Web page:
MathOverflow is a question and answer site for professional mathematicians. It's 100% free, no registration required.

Sign up
Here's how it works:
  1. Anybody can ask a question
  2. Anybody can answer
  3. The best answers are voted up and rise to the top

A Serre fibration is clearly defined with motivation from homotopy theory, but we can consider smooth versions $f\colon M\to N$ in the category of (finite-dimensional, paracompact etc) smooth manifolds, namely any smooth homotopy $H\colon I^n\times I \to N$ and smooth map $I^n\times\lbrace0\rbrace \to M$ lifting $H(-,0)$, there is a smooth lift of $H$ to $M$. For $N$ connected and $M$ non-empty, it is necessarily surjective.

Clearly smooth fibre bundles are Serre fibrations, but arbitrary surjective submersions are not (for example: $[0,\frac{2}{3})\coprod (\frac{1}{3},1] \to [0,1]$). However, I have reasons to consider fibrations with connected fibre.

I have a rough sketch of a proof in my head that smooth Serre fibrations are not far off being submersions, but that may just be the result of an overactive imagination.

I'd like to know what's the ugliest that a smooth Serre fibration with connected fibres can be. Single examples are welcome, as are characterisation theorem.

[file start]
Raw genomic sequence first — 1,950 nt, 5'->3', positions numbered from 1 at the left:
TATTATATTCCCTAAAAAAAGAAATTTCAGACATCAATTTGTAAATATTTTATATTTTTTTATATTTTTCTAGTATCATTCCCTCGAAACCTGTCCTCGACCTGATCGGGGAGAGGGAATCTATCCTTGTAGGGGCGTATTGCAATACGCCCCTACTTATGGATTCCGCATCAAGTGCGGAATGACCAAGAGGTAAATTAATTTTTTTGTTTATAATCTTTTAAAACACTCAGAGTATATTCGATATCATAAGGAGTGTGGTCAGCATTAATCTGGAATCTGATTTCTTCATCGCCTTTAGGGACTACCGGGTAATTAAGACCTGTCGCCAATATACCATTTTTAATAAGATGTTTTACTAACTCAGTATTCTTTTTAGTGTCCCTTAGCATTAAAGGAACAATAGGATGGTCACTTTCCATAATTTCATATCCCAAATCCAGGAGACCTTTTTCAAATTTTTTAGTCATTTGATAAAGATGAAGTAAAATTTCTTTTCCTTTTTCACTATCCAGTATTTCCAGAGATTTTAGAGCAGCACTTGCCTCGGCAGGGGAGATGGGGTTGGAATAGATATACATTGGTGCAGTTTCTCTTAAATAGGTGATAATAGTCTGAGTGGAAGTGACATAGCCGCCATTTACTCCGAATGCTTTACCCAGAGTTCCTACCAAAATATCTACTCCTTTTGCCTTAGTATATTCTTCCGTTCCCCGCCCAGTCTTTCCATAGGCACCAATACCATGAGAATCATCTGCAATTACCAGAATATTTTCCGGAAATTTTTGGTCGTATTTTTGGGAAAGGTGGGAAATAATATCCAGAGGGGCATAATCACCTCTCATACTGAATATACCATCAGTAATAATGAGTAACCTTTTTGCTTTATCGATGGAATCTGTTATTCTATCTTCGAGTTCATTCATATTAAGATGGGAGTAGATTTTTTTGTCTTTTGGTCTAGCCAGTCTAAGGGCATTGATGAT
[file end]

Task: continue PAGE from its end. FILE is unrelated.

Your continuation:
Secondly, what sort of fibres do we get? (Clearly they just might not be manifolds)

Conversely, what nice properties are smooth Serre fibrations with connected fibres guaranteed to have?

share|cite|improve this question
If I understand what you mean by a smooth fibration, then certainly such a map is always a submersion. – Tom Goodwillie Dec 13 '12 at 5:13
I thought so, since we should be able to lift charts--or at least, cubes in the interior of charts--inductively. – David Roberts Dec 13 '12 at 5:44

Your Answer


By posting your answer, you agree to the privacy policy and terms of service.

Browse other questions tagged or ask your own question.